• Your feet should touch the floor completely. For people under 5’5”, this can be a challenge as most desks are made for taller people. Use a box or stool if needed.
  • You should be able to place your forearm on your desk or your elbows on arm rests while typing at a keyboard.
  • Your knees should be at a 90-degree angle when you sit, making sure your knees are in line with your hips.
  • Don’t crane your neck to talk on the phone. Use a headset.
  • Ideally, your computer screen should be at eye level.

One of the most important issues to remember is that the body doesn’t like being stagnant. Set a timer and take a “micro-break” every 20 minutes. I can hear the work-a-haulics groaning, but this doesn’t have to take long – a mere 10-15 seconds is all that’s required to stand up and stretch. It’s a simple strategy that goes a long way in protecting your health and warding off pain.

Treating Achilles Tendonitis

Overview of Achilles tendonitis

Achilles tendonitis is a condition in which the Achilles tendon becomes painful or inflamed because of overuse. It’s often experienced by runners who make an abrupt change in their routine, such as an increase in mileage, hills or speed work without building up adequately. Weekend athletes who are sedentary during the week can also experience the condition. It’s easy to assume that Achilles tendonitis will improve on its own, but that’s usually not the case. Untreated, it almost always gets worse.

How to recognize Achilles tendonitis

Achilles tendonitis comes on slowly. Overuse causes the tendon to become tight and inflamed. Pain and swelling can occur anywhere along the Achilles tendon, which spans from the heel bone to the calf. When the condition first appears, the patient might notice some discomfort above the heel when running, walking, getting out of bed or standing for long periods. The pain and stiffness will usually worsen over time.

How physical therapy can help

Reducing inflammation in the Achilles tendon is the main goal of therapy. Depending on the patient’s level of mobility, treatment can include modalities like therapeutic ultrasound, dry needling and Astym. These modalities reduce inflammation and decrease the chances of the tendonitis from returning.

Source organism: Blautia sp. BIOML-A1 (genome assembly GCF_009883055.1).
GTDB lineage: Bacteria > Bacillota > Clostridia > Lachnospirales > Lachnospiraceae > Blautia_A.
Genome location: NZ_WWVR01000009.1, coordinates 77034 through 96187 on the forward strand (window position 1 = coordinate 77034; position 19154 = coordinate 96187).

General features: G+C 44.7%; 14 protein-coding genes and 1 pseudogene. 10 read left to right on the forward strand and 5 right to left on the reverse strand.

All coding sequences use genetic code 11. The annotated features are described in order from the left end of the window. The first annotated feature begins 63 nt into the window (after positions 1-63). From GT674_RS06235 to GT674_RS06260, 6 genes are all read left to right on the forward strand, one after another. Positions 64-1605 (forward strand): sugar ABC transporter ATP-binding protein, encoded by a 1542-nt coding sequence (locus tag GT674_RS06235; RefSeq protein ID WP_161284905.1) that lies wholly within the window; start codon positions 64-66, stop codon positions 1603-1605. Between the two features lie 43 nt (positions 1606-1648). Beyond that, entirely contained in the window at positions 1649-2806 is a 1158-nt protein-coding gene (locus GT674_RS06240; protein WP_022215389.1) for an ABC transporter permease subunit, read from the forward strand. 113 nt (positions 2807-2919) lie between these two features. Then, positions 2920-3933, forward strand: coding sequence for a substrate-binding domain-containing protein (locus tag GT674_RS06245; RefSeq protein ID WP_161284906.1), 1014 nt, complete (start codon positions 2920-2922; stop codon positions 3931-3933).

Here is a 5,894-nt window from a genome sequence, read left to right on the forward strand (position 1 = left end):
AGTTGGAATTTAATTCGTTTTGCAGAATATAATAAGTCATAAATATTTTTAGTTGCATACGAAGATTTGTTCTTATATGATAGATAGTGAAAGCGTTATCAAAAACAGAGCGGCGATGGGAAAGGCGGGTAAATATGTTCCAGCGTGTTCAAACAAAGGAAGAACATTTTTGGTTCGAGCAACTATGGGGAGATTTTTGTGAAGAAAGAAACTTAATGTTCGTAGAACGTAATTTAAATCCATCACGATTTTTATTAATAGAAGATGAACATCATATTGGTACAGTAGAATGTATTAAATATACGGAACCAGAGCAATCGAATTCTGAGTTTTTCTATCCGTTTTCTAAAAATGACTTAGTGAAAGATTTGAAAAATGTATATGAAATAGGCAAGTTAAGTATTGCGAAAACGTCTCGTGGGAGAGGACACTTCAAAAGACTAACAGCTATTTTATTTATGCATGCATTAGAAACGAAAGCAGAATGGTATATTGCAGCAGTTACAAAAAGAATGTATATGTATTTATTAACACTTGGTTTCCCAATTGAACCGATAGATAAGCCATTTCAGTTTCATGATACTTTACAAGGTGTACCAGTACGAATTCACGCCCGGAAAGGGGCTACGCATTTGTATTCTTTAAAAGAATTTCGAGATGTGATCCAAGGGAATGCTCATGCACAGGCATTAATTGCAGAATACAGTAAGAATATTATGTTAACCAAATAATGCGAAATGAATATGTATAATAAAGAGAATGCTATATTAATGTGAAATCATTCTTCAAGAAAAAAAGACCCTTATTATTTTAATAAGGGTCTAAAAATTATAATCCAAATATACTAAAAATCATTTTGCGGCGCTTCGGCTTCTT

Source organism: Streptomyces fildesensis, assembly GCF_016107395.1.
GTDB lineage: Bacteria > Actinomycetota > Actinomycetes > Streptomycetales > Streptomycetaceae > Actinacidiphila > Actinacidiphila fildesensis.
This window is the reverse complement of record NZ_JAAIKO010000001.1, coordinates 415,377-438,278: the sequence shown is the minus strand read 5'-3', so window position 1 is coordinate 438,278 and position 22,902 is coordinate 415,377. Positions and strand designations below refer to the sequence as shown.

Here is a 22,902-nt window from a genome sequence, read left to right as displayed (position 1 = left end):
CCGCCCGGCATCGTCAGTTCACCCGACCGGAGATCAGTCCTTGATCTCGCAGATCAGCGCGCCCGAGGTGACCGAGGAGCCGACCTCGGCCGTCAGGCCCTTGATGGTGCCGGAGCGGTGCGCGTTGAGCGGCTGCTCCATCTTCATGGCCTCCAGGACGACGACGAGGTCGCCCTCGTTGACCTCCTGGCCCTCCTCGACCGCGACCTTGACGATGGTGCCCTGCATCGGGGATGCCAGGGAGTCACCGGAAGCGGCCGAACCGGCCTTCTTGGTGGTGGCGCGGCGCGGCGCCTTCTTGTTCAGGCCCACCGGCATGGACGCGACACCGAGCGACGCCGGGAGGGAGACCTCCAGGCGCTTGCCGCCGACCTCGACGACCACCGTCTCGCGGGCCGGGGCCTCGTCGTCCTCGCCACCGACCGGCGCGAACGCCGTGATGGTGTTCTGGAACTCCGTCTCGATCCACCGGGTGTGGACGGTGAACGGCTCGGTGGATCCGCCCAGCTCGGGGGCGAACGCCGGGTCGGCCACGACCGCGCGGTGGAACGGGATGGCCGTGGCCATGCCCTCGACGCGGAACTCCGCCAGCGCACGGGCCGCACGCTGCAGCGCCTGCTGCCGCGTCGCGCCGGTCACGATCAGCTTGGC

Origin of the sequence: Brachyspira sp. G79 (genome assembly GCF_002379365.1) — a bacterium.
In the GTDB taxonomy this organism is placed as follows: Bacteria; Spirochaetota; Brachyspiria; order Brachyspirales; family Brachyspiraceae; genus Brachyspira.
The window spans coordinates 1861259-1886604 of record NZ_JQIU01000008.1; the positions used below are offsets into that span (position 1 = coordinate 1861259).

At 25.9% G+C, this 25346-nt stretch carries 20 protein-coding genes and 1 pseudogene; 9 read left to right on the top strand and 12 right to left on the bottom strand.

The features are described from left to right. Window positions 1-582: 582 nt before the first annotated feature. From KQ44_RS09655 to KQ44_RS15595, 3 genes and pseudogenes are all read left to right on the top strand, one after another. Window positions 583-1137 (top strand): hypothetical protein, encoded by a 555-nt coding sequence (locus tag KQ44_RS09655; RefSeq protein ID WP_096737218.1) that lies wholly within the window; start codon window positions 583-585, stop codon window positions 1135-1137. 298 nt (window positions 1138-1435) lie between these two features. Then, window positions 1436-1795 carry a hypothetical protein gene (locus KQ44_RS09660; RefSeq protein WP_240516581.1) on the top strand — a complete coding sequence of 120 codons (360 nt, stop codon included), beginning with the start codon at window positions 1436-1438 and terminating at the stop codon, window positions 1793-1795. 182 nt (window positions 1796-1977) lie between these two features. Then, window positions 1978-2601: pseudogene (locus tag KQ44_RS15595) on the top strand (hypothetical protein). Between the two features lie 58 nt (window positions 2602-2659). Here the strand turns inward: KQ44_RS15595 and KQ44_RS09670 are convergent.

• Therapeutic ultrasound is a highly effective treatment for Achilles tendonitis. It is used in conjunction with an anti-inflammatory gel applied to the surface of the skin. The ultrasonic waves help the gel to penetrate the tissue faster and bring relief to the inflamed area.
  • Dry needling is a form of manual therapy in which small needles are inserted into “knots” or trigger points. In Achilles tendonitis patients, it is used to address the referred pain that a patient can experience in the calf muscles. Dry needles are applied in a relatively painless manner and coax the muscle to release tension and “reset.”
  • Astym is a soft tissue therapy in which a clinician performs certain protocols of manual therapy using a small hard plastic instrument. This is an effective strategy for breaking down scar tissue and stimulating the growth of healthy soft tissue.

Patients with Achilles tendonitis usually see good results between 8-12 weeks.

Speech Therapy After Stroke

Stroke Overview

Strokes are caused either by a blockage of the blood vessels in the brain or by bleeding in or around the brain, and they can happen to anyone of any age at any time. Patients have the best shot at recovering from the effects of a stroke when they are evaluated quickly and thoroughly by a team of medical professionals, including a Speech-Language Pathologist (SLP). A stroke can cause cognitive communication and swallowing deficits, and an SLP will diagnose and treat these specific conditions.